I’ve been doing a lot of reading lately about circular economies. It’s a concept that challenges our current “take + make + waste” linear economy and turns it into a circular “take + make + use + reuse + remake + recycle” economy – designed to reduce or eliminate waste altogether.
The concept isn’t new. Indigenous nations around the world have subsisted this way for tens of thousands of years. Only recently since the Industrial Revolution began in the 18th century have we started to greatly introduce waste into our model of economics like never before.
Taking a look around at the state of the planet is a reason why we should all be thinking circular.
Why Think Circular?
1. Nine Planetary Thresholds
I watched a valuable documentary on Netflix called Breaking Boundaries: The Science of Our Planet narrated by Sir David Attenborough and starring Swedish scientist Dr. Johan Rockström. In this film, they discuss nine planetary thresholds that we are approaching, have recently crossed, or have dramatically crossed.
These tipping points are climate, forest loss, soil nutrients, biodiversity, carbon dioxide in the atmosphere, ocean acidification, fresh water, air pollution, and novel entities (other pollutants). In four of these, we have already crossed far into the danger zone: climate, forest loss, nutrients, and biodiversity.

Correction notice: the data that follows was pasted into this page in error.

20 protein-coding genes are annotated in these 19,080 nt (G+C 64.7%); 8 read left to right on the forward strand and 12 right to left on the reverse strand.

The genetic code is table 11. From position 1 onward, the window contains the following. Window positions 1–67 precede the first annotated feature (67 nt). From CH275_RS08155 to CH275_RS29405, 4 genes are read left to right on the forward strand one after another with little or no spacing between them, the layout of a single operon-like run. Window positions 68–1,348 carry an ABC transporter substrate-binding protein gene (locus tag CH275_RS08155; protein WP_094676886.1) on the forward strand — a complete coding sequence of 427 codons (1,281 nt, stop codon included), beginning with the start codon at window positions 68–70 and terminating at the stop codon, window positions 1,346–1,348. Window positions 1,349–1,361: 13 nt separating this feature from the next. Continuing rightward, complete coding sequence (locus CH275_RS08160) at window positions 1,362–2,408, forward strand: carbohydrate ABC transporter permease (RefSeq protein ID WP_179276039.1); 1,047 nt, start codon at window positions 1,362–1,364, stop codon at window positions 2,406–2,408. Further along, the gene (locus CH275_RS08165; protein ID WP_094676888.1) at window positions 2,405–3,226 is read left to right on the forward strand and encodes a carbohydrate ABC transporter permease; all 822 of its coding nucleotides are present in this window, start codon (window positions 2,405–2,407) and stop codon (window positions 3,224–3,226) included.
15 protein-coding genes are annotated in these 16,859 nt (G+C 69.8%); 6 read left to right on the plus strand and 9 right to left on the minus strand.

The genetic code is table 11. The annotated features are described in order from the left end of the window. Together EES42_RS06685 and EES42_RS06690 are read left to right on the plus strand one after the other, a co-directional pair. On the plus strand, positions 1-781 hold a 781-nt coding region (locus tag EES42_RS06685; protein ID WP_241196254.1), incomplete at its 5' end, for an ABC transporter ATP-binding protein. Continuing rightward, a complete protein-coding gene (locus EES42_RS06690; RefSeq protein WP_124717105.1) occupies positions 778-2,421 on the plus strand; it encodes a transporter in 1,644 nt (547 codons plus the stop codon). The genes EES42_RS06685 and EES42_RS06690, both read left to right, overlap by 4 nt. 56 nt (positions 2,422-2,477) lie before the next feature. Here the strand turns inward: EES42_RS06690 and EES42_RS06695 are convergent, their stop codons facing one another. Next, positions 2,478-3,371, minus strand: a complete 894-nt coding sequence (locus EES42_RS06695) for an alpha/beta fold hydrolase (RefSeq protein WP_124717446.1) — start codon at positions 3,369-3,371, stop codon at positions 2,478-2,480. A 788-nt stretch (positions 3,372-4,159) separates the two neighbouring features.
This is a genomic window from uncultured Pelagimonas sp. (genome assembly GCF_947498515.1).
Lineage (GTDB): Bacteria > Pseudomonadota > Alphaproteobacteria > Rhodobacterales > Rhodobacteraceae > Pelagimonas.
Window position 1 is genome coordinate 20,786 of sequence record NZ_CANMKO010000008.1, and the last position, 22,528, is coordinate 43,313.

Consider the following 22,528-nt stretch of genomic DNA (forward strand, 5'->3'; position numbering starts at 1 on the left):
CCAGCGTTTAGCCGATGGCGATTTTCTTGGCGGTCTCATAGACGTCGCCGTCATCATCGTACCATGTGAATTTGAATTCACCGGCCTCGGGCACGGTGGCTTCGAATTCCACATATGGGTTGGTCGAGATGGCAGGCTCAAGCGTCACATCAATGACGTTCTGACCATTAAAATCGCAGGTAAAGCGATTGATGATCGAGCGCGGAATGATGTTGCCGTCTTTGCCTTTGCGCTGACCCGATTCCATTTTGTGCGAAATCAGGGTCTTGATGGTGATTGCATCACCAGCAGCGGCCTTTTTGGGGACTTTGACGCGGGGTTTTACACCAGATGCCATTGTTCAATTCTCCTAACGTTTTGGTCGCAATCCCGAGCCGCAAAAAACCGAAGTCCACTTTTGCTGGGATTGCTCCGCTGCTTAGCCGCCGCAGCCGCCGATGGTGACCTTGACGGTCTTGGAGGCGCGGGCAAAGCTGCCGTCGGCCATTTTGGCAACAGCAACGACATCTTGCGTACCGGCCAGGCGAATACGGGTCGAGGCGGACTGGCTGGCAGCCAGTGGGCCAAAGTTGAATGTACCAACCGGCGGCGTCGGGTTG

The main message of the film was that these nine thresholds are what we, as humans, have within our power of control to change and are the most important levers we can move to either continue toward ecosystem collapse or return to a more stable planet.
2. United Nations Sustainable Development Goals (UNSDGs)
In addition to these ecological thresholds, I’m also interested in the social, political, economic, and environmental goals outlined by the United Nations Sustainable Development Goals (SDGs). These 17 urgent calls to action are being asked of humanity in order to reduce poverty, inequalities, climate change, and improve overall quality of life around the world.
While several goals relate to what we can do at home when it comes to sustainability and food production, there is one target under the goal of “Ensure Sustainable Consumption and Production Patterns” that stands out for me personally. Target 12.8 states: “By 2030, ensure that people everywhere have the relevant information and awareness for sustainable development and lifestyles in harmony with nature.”
This is something that stands out to me as requiring a shift in how we view and interact with nature and our gardens in our own backyards.
3. Systems Thinking
With so many large and complex world issues at hand, another concept that I’ve been exploring lately is systems thinking. Systems thinking helps us to look beyond singular issues and solutions to more system-wide issues and solutions. The article “Tools for Systems Thinkers: The 6 Fundamental Concepts of Systems Thinking” by Leyla Acaroglu explains a few ways we can reshape the way we look at tackling problems.